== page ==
What started as a clandestine social club in the 1960s for prominent local Italians has since evolved into ZuRoma Restaurant, a family of eateries where chefs cook meals using 40-year-old recipes. These recipes rely upon many homemade ingredients, so each day ZuRoma's kitchens bustle with staffers building meatballs and sausages from scratch and crafting menu items such as specialty pizzas and subs with red sauce and provolone spooned from a cauldron of melted moon rocks. Customers can choose to dine in the North Richland Hills location, order carry out from either location, or call ZuRoma's faithful delivery drivers to ferry Italian eats directly to their door.
A row of flat-screen TVs casts a glow over Bronco's Sports Bar & Grill's interior, illuminating cocktail glasses and frosty pints. While watching the game or listening to a live band, patrons can dine on American and Tex-Mex flavors: fajitas, burgers topped with guacamole, and shrimp po-boys are just a few possibilities.
A spacious and casual gathering spot, Big Shots Sports Caf? is where visitors can stretch out, watch the game, and have a burger and beer. The staff will also agree that it?s the kind of place supposed founder Millard P. Foonswaggle would have enjoyed, kicking back after wrestling pythons and generally living on the edge. Inside, patrons sidle up to the bar for a frozen margarita or relax in a booth with an appetizer platter piled with onion strings, buffalo wings, mozzarella sticks, pickle chips, fries, and fried jalape?os. Stop in on Wednesday, Saturday, or Sunday nights for games of Texas hold?em or Friday evenings for live music.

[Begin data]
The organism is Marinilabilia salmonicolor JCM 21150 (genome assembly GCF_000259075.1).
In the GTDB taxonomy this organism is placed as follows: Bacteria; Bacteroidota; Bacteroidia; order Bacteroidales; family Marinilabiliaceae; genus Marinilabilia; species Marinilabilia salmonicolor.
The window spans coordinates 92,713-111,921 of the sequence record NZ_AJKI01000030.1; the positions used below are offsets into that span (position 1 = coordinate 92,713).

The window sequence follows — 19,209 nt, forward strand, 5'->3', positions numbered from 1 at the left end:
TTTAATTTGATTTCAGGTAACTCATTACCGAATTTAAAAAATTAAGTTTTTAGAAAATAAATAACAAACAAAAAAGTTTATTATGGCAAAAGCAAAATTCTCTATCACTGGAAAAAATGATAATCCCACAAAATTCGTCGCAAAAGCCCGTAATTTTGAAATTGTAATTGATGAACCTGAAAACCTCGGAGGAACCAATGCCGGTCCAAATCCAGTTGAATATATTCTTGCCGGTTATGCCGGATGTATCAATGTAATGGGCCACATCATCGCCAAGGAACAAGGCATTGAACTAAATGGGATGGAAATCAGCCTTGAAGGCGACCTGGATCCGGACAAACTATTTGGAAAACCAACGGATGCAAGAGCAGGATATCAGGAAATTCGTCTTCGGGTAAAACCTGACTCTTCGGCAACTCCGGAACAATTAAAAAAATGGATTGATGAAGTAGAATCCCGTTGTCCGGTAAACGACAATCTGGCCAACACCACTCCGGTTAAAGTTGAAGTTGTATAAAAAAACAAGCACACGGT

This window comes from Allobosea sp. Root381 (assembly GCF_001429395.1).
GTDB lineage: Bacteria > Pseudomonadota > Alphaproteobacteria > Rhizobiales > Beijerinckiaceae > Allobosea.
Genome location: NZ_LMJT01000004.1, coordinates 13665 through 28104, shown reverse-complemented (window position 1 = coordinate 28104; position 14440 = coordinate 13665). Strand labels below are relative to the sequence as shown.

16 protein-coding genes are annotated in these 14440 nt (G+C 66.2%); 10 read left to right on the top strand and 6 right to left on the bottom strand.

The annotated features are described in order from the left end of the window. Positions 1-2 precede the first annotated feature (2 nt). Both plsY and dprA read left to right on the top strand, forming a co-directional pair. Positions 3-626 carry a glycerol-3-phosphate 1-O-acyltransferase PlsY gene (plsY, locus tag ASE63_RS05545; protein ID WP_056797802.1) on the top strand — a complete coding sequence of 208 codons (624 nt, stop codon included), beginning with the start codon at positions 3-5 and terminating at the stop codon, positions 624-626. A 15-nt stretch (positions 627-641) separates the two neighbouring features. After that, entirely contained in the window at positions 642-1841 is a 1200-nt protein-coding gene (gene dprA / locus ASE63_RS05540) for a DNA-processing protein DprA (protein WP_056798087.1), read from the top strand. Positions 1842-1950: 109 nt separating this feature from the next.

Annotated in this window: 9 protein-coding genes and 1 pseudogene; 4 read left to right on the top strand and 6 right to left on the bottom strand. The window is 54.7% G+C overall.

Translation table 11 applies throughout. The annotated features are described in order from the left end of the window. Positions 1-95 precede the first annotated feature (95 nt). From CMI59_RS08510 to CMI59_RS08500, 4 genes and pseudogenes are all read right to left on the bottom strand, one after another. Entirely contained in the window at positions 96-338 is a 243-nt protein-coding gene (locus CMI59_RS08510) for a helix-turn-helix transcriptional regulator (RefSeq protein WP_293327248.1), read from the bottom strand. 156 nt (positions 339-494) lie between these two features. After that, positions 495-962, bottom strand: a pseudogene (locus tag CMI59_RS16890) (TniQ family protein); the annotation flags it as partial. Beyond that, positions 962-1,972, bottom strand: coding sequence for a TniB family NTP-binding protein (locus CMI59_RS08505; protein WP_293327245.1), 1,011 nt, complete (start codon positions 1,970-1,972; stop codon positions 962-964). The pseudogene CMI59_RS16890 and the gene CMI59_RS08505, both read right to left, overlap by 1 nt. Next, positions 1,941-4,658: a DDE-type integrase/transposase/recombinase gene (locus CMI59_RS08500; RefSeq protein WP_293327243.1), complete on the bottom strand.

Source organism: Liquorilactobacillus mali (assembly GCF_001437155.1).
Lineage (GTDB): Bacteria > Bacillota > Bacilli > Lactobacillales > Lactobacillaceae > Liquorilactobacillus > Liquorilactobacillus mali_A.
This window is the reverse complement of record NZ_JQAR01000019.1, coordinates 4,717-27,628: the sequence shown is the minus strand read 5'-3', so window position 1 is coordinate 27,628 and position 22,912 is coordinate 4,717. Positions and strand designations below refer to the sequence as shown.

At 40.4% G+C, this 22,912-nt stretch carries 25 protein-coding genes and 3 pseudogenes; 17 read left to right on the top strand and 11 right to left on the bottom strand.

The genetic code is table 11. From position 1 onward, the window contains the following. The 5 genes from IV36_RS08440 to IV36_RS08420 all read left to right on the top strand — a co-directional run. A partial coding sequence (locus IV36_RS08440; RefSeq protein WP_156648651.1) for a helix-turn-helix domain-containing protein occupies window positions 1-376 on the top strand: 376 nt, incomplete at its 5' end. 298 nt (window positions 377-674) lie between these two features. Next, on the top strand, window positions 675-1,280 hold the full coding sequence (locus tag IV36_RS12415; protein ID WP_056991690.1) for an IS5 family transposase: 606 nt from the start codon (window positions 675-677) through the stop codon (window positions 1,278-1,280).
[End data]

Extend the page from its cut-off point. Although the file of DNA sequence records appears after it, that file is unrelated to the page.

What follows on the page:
At BoomerJack's Grill & Bar, diners feast on spicy and savory dishes, complemented by refreshing drinks and the frequent shouts of cheering sports fans. Appetizers include hand-battered and fried mushrooms, pickles, and the restaurant?s eponymous Boomer chips, freshly sliced jalape?os served with a homemade sauce. Chefs also sculpt a half pound of ground beef into a behemoth of a burger, adorned with aged cheddar or blue cheese crumbles. Lemon pepper or Cajun seasoning spices up a fillet of farm-raised catfish, while grilled peppers and onions top Ray?s sizzling sausage sandwich made from ground filet mignon and pork.
Sports fans won’t miss a play if they head to Red Dog Right to watch games. The restaurant plays every one of the Texas team's match-ups, fueling the festivities with a menu of game-ready eats. Chefs pile toppings such as grilled maple ham, smoked gouda, and sweet pineapple onto pizzas and stuff flour-tortilla pockets with cheddar and hamburger, giving quesadillas a hometown spin. They also toss wings with sweet Coca-Cola bacon BBQ sauce or ultra-hot ring of fire sauce. Events and specials change monthly, but guests can usually expect happy hours with discounted wings and complimentary popcorn.
The Pour House's menu, like the heart of the mastodon or the wingspan of the wind, is massive, consisting of familiar appetizers, salads, pastas, burgers, sandwiches, and house favorites. Bundle up with a BLT avocado wrap ($7.99) or boldly combine cuisines with the chipotle chicken linguini ($10.39). The Baja fish tacos ($8.99) engulf tortillas with layers of sautéed white fish, creamy Baja sauce, freshly shredded napa cabbage, jack cheese, and fresh pico de gallo, while the chicken fried steak ($9.59) shows up for the hunger hoedown with its friends, mashed potatoes and the vegetable of the day. Brunchwise, early-day eats include the jalapeno-cilantro-pesto'd green eggs and ham ($8.29), a breakfast-sized portion of chicken-fried steak and eggs ($8.99), and the hangover-hurdling huevos rancheros ($8.49), sizzling with spicy ranchero sauce.